Federal Judge to Unified School Board: Get to Work

Federal Judge to Unified School Board: Get to Work

The judge didn't deal with any possible court hearings down the road. He didn't talk about legislation in Nashville. Behind closed doors he told all involved, including lawyers for the school board, to quit complaining and get to work.
MEMPHIS, TN (abc24.com) - Federal Judge Samuel Mays has a message for the Unified School Board: there will be no merger delay. Come the first of July, he says both Memphis City and Shelby County schools will merge and that's that. If he has to, he'll appoint what's called a case master to make sure things get done.

The judge didn't deal with any possible court hearings down the road. He didn't talk about legislation in Nashville. Behind closed doors he told all involved, including lawyers for the school board, to quit complaining and get to work.

The plaza area between the Federal Building and Memphis City Hall is sort of a no man's land. Lawyers step out into this area at their own risk. This is the only area reporters and photographers are allowed to stand, so if anybody involved in the municipal schools case walks here they'd better be ready for questions.

This day was easy, because Judge Mays only talked about the merger starting this summer.

Tom Cates, attorney for the suburbs, stated, "That was the only issue that he talked about today."

There has been all sorts of talk from the Unified School Board about putting the whole thing off. Anybody who wants that to happen apparently is going to be very disappointed, because Judge Mays said simply - there will not be any delays, period.

"In 2011 the court entered a consent decree that mandated the two school systems would come together at the beginning of the 2013 school year," said Memphis City Council attorney Allan Wade. "He wanted to know where they were on that process because as he views it, that has to happen."

No matter what happens with the municipal school issue, next year every public school student in Shelby County will go to the unified schools.

Cates asserted, "You'd better start doing something. You'd better decide who's going to be a teacher, who's going to provide maintenance, driving buses, all of these issues, and time is getting short."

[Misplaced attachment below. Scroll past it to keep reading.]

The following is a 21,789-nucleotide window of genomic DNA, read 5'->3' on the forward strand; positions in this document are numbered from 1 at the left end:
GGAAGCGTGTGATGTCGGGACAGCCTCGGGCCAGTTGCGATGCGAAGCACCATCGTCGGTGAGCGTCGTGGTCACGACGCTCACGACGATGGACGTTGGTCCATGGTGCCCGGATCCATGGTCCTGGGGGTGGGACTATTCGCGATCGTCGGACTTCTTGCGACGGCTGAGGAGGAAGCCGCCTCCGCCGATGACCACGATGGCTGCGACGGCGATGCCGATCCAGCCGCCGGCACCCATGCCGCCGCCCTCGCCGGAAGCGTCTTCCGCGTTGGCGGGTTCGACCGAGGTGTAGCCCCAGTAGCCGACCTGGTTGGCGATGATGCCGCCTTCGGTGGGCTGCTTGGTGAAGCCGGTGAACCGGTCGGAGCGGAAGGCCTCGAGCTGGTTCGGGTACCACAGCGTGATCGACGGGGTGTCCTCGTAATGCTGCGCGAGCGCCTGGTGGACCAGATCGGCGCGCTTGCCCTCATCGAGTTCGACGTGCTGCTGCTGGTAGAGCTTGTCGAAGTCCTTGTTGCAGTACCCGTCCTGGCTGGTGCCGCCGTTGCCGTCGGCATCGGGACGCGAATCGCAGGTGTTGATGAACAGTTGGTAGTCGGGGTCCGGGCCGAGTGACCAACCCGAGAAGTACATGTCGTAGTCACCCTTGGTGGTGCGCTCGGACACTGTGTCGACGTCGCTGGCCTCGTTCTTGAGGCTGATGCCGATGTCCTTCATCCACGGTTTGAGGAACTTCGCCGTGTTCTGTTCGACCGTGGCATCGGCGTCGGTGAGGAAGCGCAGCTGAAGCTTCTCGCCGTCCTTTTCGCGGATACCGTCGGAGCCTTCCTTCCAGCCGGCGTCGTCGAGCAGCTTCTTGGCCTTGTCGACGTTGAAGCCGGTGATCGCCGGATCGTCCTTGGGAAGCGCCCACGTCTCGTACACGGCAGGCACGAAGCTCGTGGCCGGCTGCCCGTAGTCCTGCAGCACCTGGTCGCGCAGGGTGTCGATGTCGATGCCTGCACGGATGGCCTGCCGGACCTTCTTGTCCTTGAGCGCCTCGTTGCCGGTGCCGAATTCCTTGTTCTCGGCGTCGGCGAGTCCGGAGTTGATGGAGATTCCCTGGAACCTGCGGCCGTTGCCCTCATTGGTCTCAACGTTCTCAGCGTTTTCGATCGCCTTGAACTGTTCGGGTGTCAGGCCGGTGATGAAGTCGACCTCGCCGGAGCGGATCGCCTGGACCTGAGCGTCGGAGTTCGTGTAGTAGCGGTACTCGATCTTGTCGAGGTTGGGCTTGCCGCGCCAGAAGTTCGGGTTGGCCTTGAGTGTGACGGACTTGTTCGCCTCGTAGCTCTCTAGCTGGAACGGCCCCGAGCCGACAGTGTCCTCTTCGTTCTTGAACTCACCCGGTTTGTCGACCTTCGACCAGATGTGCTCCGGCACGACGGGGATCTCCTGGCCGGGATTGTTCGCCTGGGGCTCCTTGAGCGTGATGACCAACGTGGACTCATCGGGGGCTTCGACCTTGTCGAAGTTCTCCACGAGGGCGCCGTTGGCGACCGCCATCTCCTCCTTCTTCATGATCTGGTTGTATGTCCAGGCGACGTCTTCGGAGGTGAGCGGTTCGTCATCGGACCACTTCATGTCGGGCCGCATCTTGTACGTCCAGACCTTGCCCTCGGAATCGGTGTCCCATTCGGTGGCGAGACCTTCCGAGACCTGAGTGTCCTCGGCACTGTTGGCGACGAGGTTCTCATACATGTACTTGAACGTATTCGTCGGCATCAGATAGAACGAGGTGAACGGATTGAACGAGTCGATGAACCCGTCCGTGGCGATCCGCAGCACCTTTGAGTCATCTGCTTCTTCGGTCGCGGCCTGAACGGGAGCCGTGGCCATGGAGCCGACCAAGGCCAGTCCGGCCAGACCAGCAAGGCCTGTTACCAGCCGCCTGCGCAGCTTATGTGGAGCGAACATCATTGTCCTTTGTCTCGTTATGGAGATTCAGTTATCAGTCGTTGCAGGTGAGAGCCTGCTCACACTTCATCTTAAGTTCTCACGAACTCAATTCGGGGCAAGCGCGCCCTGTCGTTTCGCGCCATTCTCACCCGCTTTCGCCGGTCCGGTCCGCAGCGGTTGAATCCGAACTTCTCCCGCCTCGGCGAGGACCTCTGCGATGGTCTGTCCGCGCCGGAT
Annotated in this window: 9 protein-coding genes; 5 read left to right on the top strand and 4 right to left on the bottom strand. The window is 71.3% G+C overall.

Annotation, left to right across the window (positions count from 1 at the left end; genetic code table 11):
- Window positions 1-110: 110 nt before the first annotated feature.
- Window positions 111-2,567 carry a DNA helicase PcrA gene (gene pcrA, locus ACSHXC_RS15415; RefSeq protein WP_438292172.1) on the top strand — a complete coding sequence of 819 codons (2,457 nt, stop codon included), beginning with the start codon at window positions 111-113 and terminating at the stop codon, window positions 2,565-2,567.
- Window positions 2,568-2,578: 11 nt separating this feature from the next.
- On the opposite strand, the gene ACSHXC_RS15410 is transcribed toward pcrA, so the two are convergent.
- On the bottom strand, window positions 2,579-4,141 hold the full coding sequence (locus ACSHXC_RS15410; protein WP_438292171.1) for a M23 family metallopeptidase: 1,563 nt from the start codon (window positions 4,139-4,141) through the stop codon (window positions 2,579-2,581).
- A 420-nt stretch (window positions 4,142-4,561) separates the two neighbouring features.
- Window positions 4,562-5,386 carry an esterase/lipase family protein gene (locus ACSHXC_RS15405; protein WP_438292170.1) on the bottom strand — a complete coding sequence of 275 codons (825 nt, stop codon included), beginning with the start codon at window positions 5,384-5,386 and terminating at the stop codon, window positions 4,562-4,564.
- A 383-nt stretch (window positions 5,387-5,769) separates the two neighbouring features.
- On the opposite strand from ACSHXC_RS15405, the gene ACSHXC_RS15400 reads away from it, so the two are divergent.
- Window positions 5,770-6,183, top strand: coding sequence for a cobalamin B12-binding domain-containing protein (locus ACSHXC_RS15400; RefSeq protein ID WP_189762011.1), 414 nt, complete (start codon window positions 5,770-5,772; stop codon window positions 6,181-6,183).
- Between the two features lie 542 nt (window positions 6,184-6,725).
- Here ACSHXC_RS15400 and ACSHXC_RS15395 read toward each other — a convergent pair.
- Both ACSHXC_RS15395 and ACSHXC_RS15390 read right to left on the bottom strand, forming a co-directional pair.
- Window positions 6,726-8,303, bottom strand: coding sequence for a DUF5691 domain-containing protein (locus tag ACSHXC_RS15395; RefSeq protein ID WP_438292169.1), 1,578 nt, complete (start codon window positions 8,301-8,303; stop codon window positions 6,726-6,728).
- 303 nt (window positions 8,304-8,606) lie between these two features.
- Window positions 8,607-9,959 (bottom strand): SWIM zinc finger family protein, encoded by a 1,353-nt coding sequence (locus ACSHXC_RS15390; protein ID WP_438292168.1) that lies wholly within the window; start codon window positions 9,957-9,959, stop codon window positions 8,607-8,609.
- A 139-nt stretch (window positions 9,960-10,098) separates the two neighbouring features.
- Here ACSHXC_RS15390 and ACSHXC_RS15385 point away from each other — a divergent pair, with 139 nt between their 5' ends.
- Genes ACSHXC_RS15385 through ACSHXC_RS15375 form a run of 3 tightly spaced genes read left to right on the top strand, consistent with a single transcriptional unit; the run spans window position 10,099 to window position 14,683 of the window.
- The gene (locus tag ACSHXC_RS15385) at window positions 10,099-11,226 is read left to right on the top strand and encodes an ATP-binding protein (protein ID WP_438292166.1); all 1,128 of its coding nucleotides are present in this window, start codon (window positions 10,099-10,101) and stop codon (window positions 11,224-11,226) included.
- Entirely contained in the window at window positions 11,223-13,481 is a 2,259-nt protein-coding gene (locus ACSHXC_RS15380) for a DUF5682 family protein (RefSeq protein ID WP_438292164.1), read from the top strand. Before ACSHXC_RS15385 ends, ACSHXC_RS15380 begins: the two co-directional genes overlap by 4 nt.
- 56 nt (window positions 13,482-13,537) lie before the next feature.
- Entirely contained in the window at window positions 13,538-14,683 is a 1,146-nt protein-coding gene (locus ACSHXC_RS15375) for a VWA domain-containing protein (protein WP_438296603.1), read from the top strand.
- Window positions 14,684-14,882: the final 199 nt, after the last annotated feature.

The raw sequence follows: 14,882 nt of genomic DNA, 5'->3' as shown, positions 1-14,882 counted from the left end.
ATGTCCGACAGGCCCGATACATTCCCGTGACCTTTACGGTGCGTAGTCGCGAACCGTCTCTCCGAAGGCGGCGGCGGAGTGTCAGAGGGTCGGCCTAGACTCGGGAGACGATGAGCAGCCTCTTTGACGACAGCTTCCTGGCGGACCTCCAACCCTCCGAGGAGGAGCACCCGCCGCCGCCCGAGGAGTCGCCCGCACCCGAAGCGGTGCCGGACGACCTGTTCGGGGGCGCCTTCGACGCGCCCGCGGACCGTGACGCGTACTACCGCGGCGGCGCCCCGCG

Shelby County Commission Chariman Mike Ritz says board members have no right to complain because, in his words, they created this mess all by themselves.

"The turn here is, I think what has happened is the judge feels his order of 2011 isn't being implemented by the school board and the citizens probably feel the same way," he said.

Mike Ritz isn't a big fan of the school board right now. He calls its budget, which would need 145 million more dollars just to balance, a joke.

The judge isn't laughing, putting all other issues in the complicated lawsuit concerning municipal schools on the back burner. The merged system has to be ready, he says.

"Whatever the state does is not going to impact 2013. Kids have to go to school in 2013. So whatever the state does, the state does. But you have to have a school system up and running by 2013," said Wade.

Ritz added, "Everything that has been going on decision wise - appointing a superintendent, this budget fiasco, the closing of the schools, the privatization things - they know what they're supposed to do to make the budget work and they're not doing any of it."

This past weekend, county commission members let the school board folks know that there is no way that they will even consider a budget that's $145 million in the red.

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